It took Novembre a decade to release a follow-up recording to its 2013 debut, but the music on “Encore” proves the wait was worth it, offering ump-cut but strangely logical transitions between the bebop of Lennie Tristano and free jazz. The band’s repertoire was co-written by reedist Antonin Tri Hoang and pianist Romain Clerc-Renaud, and when executing the material their minds seem wired to one another, tracing out the knotty themes in unison. The flurry of discrete episodes in “Miniatures”, for example, feels a bit like a child was controlling a multi-CD changer, but instead this a live combo – rounded out by bassist Thibault Cellier and for the Berlin show, drummer Sylvain Darrifourcq – not only stops on a dime and picks up where it left off several sequences earlier, but the actual content begins to harmonize even in the most abrupt cuts. The band improvises in ultra-concentrated, meticulously plotted passages, toggling between composed and free material with a mix of precision and fizzy joyfulness.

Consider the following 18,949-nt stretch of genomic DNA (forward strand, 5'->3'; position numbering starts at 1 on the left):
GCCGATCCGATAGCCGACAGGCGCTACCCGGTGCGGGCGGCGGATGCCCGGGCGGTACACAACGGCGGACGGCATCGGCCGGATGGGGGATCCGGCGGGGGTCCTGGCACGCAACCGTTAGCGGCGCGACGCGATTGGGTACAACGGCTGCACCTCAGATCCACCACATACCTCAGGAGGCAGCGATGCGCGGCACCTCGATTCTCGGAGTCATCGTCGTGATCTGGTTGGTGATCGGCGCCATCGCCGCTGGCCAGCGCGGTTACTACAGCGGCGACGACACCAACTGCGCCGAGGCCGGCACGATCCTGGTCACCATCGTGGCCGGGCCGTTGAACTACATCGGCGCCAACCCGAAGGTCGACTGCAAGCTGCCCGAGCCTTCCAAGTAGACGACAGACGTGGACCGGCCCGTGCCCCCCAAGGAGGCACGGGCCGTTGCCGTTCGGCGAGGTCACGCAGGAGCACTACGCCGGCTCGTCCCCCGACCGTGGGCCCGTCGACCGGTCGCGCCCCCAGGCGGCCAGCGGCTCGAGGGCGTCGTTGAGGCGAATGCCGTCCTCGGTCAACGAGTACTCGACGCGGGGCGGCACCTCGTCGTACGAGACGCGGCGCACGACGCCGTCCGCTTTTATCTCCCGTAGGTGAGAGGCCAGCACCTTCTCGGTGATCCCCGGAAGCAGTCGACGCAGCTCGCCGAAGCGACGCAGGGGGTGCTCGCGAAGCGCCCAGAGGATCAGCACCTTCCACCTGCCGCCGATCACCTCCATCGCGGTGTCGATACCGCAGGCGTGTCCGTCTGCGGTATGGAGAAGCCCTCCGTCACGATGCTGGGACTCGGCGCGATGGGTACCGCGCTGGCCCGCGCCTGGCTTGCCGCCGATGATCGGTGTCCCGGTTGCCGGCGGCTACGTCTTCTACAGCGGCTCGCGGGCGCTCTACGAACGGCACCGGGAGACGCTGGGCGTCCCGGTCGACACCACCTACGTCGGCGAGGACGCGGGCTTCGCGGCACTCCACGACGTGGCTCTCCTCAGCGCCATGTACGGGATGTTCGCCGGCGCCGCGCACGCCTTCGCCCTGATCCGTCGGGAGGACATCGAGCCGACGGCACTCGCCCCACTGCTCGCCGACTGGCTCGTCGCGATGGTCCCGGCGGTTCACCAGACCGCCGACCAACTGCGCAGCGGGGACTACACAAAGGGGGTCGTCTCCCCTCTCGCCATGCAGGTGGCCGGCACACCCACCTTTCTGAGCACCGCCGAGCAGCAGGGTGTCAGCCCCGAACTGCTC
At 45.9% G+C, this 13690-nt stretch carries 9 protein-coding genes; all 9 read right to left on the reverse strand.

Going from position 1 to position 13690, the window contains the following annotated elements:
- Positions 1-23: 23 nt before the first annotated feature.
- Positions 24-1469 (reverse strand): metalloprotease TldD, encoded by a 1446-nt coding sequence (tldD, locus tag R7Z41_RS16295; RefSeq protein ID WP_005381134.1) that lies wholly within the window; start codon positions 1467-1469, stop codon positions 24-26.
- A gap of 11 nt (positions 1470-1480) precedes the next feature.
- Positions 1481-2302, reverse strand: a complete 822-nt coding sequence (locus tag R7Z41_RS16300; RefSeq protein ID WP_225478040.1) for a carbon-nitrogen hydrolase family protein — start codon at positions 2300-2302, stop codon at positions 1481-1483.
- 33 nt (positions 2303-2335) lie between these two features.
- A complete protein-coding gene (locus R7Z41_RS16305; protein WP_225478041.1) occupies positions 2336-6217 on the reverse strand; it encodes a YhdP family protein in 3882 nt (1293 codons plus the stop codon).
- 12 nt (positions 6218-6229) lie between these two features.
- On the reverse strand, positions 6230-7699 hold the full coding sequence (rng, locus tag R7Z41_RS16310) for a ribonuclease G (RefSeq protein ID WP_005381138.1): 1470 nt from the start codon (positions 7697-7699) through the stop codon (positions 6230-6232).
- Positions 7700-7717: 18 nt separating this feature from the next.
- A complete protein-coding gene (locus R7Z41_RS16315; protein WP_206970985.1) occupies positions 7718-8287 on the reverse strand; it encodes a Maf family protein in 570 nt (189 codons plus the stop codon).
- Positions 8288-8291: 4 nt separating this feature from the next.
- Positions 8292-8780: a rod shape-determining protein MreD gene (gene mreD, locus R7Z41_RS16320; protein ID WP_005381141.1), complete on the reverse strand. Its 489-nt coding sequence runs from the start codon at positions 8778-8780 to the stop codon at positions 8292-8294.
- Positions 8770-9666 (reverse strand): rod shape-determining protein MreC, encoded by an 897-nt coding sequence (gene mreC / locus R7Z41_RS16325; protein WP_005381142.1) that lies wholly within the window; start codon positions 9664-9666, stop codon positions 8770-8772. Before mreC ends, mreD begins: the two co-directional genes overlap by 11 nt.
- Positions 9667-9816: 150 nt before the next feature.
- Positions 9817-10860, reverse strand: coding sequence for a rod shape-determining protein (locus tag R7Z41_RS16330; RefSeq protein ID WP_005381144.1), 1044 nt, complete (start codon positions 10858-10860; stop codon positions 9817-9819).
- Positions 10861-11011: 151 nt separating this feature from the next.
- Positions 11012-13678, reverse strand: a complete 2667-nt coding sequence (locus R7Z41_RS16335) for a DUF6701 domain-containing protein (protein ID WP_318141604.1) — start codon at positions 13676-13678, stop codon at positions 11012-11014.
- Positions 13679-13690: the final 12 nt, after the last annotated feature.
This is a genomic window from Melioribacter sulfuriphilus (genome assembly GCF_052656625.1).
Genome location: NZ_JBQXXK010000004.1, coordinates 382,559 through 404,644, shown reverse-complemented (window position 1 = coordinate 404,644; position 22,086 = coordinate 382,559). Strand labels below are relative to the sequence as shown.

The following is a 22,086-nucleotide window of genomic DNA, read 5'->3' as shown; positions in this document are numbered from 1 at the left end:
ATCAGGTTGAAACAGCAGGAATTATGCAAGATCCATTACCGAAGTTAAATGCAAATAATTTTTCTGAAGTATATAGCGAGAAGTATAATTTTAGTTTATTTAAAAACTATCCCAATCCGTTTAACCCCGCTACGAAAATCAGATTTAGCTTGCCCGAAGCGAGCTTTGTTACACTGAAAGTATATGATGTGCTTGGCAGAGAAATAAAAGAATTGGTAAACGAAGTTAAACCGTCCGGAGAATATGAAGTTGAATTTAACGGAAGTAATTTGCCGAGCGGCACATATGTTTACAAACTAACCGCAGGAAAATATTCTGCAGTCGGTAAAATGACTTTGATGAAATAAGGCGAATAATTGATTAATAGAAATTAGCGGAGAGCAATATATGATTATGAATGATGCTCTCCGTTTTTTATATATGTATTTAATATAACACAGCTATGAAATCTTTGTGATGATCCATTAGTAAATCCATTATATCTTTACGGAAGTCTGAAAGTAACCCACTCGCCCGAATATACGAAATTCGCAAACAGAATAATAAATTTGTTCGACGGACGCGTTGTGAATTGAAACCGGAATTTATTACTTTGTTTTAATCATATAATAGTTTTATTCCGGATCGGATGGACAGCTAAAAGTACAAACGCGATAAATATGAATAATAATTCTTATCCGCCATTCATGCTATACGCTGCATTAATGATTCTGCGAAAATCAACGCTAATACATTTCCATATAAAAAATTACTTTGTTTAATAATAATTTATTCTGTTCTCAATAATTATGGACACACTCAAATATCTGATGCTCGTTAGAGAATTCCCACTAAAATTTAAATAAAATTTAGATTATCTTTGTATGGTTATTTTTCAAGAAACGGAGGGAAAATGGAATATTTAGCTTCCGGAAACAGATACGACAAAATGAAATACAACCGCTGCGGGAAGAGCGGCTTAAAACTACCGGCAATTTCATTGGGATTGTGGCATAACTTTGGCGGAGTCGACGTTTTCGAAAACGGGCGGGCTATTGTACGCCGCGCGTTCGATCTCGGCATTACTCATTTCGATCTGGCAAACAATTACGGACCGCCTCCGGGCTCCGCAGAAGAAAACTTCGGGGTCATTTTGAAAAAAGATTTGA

• Romain Clerc-Renaud – piano, composition, keys
  • Antonin-Tri Hoang – saxophone, composition
  • Thibault Cellier – double bass
  • Sylvain Darrifourcq – drums


  • Linda Olah – vocals
  • Geoffroy Gesser – saxophone
  • Francesco Pastacaldi – drums
  • Gulrim Choi – cello
  • Adèle Viret – cello
  • Myrtille Hetzel – cello
  • Mädchenchor der Sing-Akademie zu Berlin
  • Kapellknaben des Staats- und Domchor Berlin
  • Gudrun Luise Gierszal, Eva Spaeth – Direction
  • Sitali Dewan – Assistance

Arrangement and collaboration / workshop with children’s choirs from Berlin on the initiative of Berliner Festspiele / Jazzfest Berlin in cooperation with Universität der Künste Berlin